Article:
Our organization has also developed a long experience on peace consolidation. In order to avoid that States coming out of a conflict would fall again into violence, we know how important the role is of determined national leaders and of restoring inclusive and representative institutions, in the service of people. Institutions in which they recognize themselves and in which they trust. Lasting peace can only be secured by involving women and young people, who in many countries represent a growing share of the population. It is the common work of all these partners, and the appropriation of the process, that creates the solid basis for lasting peace.

While peace is forged through action, it takes hold through the effect of time. Human relationships are not decreed, they are patiently built, or rebuilt. Conflicts and wars cause wounds so deep that the end of hostilities is only the beginning of a long journey. When addressing the Knesset in 1977, the former Egyptian President, Anwar al-Sadat, highlighted perfectly the need to reconfigure the relationships between parties. He said: "There remains another wall. This wall constitutes a psychological barrier between us, a barrier of suspicion, of rejection, of fear, of deception, a barrier of distorted and eroded interpretation of every event and statement. Today, I ask you why don't we stretch out our hands with faith and sincerity so that together we might destroy this barrier?" End of quote. Yes, ladies and gentlemen, time is needed to heal wounds caused by humiliation and violence. Time is needed to demobilize, disarm, reintegrate. Time is needed to judge and punish. Time is needed to remember and for victims of humiliations to find themselves the strength to stretch out their hand again. Conscious of the time necessary to achieve this work, our common duty, in every crisis situation, is, without allowing for any delay, to build the framework which makes lasting peace possible.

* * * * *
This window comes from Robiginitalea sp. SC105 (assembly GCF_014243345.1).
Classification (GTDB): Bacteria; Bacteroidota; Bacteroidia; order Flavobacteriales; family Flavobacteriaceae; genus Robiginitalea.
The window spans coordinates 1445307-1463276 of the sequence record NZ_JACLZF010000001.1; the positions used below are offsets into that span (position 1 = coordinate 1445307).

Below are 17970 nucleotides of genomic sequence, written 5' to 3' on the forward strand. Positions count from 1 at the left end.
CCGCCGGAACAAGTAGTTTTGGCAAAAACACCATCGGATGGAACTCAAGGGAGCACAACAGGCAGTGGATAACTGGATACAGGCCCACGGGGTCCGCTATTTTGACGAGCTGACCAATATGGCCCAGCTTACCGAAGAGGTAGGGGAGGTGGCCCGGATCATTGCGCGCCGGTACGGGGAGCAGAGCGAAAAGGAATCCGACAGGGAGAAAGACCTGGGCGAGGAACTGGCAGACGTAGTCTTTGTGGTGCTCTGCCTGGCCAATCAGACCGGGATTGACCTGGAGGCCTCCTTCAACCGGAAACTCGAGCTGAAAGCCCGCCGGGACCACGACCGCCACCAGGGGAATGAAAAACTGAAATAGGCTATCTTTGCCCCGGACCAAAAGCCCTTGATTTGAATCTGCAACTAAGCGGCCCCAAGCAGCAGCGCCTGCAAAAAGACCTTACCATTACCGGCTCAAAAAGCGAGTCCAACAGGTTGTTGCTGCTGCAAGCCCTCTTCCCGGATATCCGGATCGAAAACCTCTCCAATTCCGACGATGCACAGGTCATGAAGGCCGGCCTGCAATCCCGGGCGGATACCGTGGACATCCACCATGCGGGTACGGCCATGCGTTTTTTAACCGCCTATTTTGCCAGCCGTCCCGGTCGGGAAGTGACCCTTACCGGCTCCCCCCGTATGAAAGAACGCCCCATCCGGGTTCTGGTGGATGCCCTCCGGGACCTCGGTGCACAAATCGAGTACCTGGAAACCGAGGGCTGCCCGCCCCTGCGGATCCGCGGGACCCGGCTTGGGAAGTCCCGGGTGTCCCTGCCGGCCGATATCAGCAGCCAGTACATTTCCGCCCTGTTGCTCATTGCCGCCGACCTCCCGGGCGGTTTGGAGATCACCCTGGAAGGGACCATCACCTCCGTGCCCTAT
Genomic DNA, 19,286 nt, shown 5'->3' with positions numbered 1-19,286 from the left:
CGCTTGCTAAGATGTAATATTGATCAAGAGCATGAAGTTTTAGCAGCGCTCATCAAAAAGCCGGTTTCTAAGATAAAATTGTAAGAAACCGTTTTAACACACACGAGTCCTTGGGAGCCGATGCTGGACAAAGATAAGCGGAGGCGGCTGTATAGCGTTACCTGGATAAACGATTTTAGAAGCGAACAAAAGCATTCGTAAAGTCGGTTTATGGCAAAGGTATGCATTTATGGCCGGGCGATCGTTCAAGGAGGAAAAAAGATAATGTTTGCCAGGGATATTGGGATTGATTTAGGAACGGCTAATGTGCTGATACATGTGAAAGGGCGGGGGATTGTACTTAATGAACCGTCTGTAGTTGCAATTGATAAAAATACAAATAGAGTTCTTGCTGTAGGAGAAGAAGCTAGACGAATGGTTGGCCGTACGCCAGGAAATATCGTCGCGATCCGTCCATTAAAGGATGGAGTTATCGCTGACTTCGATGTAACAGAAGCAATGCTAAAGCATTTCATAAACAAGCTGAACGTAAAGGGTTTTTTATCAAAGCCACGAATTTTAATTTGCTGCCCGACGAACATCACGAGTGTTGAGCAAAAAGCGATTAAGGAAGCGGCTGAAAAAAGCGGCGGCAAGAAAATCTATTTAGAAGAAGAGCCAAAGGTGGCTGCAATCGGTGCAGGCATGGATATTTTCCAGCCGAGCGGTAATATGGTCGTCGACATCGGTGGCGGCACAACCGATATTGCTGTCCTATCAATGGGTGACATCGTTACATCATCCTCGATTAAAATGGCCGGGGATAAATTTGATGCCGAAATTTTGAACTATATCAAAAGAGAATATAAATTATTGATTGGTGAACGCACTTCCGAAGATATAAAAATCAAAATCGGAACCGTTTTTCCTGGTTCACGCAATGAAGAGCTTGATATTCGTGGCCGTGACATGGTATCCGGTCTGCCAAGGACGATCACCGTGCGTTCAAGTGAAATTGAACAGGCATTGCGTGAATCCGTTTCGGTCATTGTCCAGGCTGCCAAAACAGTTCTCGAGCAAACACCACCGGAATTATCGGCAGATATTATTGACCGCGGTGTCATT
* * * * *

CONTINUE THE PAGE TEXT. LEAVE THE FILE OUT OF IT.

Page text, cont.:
Mesdames et Messieurs,

Our Organisation's failure in recent years to prevent wars or bring them to a rapid conclusion must not overshadow the successes achieved due to the international community's determination when it acts for the common good, but also due to the commitment of the parties and leaders concerned.  However, the scale, complexity and duration of today's many ongoing conflicts must encourage us to find other ways, which will ultimately bring us closer to the lasting peace that is the subject of our discussions today. The task is not easy, but it rests first of all on our faith in mankind and on our loyalty to the Charter to which we have committed ourselves. Belgium wishes to fully uphold this commitment and to pursue this ambition with determination.